What are you willing to give up in the name of security?
is testing an update for its
software that powers PCs that changes the way it opens links from the email app. If you click a link, it won't open in Google's Chrome, Mozilla FireFox or some other browser you might have installed. Instead, in this version, it will only open in Edge, Microsoft's specialized browser built for speed and security, regardless of what browser you have installed on your desktop.
In a note to testers published on Microsoft's website Friday, the company seems to acknowledge it's a bit heavy-handed, and an unusual shift. But, the company believes it's worth doing anyway.
"We will begin testing a change where links clicked on within the Windows Mail app will open in
, which provides the best, most secure and consistent experience on Windows 10 and across your devices," the company said in a note to "Windows Insider" testers.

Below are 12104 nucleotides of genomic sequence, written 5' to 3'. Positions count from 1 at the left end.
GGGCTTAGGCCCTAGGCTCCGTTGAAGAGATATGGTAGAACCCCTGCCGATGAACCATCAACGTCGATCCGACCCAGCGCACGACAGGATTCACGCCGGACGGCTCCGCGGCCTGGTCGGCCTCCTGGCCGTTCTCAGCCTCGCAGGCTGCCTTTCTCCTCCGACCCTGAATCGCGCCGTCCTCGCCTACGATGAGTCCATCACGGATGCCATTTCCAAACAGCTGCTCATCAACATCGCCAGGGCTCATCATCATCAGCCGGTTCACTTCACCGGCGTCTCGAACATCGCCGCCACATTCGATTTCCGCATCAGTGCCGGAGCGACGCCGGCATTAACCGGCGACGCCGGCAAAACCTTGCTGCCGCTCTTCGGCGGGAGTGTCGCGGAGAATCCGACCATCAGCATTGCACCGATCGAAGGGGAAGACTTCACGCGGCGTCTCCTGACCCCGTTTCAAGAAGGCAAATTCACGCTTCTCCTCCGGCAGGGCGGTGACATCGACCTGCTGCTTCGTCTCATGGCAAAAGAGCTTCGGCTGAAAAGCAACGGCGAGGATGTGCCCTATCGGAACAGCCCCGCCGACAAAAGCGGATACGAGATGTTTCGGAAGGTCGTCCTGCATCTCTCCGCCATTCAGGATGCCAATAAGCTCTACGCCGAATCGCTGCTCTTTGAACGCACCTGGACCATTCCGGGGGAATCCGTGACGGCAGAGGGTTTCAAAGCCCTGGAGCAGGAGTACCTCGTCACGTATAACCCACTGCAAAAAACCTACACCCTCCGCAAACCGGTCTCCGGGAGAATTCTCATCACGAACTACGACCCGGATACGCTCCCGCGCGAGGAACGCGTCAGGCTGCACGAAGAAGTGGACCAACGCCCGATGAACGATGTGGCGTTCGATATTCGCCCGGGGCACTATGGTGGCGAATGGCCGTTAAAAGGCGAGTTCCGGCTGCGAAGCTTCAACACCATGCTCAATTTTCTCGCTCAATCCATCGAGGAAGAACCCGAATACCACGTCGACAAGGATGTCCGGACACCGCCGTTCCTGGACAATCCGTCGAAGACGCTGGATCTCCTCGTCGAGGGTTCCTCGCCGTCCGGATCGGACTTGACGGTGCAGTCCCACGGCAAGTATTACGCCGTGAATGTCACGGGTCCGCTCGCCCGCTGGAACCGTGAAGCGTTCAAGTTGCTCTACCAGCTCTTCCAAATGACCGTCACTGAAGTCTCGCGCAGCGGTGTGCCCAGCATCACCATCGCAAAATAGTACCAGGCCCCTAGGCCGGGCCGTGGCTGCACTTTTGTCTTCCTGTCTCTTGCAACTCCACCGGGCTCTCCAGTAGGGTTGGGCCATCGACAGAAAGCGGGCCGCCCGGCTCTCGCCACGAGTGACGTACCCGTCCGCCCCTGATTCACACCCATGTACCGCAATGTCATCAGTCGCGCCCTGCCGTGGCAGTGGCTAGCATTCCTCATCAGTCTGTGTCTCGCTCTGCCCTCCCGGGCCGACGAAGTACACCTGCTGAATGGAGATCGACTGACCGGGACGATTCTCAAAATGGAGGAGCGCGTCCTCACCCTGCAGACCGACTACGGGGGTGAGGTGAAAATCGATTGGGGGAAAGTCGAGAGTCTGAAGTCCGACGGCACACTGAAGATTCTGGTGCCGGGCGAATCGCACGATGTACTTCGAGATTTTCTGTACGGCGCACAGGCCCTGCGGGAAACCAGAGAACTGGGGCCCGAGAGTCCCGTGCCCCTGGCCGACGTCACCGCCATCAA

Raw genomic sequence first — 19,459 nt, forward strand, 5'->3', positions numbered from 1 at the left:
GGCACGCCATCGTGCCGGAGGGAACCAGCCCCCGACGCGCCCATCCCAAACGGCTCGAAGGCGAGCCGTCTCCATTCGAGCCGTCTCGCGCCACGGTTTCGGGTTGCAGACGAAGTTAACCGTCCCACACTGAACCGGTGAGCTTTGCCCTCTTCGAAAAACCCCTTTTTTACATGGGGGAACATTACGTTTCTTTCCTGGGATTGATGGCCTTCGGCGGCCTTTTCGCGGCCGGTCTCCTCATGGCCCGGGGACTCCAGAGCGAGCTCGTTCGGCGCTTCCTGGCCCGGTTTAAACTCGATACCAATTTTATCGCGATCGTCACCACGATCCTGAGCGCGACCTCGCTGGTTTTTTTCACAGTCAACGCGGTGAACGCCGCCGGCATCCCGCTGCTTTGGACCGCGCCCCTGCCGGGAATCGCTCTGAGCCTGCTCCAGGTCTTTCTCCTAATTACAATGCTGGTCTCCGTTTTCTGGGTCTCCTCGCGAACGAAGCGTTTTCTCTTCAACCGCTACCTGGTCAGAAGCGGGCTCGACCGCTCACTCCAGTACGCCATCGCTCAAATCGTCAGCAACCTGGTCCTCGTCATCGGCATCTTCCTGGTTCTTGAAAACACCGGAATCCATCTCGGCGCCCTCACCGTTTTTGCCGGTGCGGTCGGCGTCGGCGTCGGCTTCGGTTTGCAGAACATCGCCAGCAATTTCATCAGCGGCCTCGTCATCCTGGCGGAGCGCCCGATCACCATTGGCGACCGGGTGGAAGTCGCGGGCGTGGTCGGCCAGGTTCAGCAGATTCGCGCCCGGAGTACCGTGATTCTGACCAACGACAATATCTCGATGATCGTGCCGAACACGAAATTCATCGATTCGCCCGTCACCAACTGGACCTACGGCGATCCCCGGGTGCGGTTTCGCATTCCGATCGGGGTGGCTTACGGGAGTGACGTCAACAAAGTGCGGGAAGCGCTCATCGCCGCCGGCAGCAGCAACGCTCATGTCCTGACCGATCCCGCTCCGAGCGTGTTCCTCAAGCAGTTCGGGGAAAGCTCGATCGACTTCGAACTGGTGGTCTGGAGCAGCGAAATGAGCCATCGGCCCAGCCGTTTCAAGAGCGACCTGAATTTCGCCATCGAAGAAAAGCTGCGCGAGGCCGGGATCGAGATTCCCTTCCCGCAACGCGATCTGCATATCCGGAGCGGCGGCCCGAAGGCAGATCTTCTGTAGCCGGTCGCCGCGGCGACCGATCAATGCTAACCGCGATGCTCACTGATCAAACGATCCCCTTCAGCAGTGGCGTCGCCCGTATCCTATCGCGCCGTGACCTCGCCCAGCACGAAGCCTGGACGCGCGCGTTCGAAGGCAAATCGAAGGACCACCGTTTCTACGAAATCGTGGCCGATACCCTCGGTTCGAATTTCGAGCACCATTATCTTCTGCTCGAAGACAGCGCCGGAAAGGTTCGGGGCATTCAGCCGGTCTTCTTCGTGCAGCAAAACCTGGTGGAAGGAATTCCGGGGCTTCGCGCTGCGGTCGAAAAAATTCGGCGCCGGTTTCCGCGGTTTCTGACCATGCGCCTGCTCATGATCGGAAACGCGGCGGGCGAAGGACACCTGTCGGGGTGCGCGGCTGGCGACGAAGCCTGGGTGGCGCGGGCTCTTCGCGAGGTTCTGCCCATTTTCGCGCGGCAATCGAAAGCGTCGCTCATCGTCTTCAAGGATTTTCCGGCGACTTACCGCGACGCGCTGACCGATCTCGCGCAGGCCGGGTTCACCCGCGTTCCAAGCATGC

The move struck some people as odd, particularly because of Microsoft's colorful history with web browsers. Two decades ago, the company chose to offer its
web browser for free with Windows, effectively beating its rival Netscape. But it also attracted the attention of regulators, kicking off one of the most high-profile antitrust suits in the industry's history.
Industry watchers and users raised concerns about Microsoft repeating similar mistakes with this move, noting that the company has touted diversity of apps by different developers as a selling point.
A Microsoft representative declined to comment further beyond the announcement.
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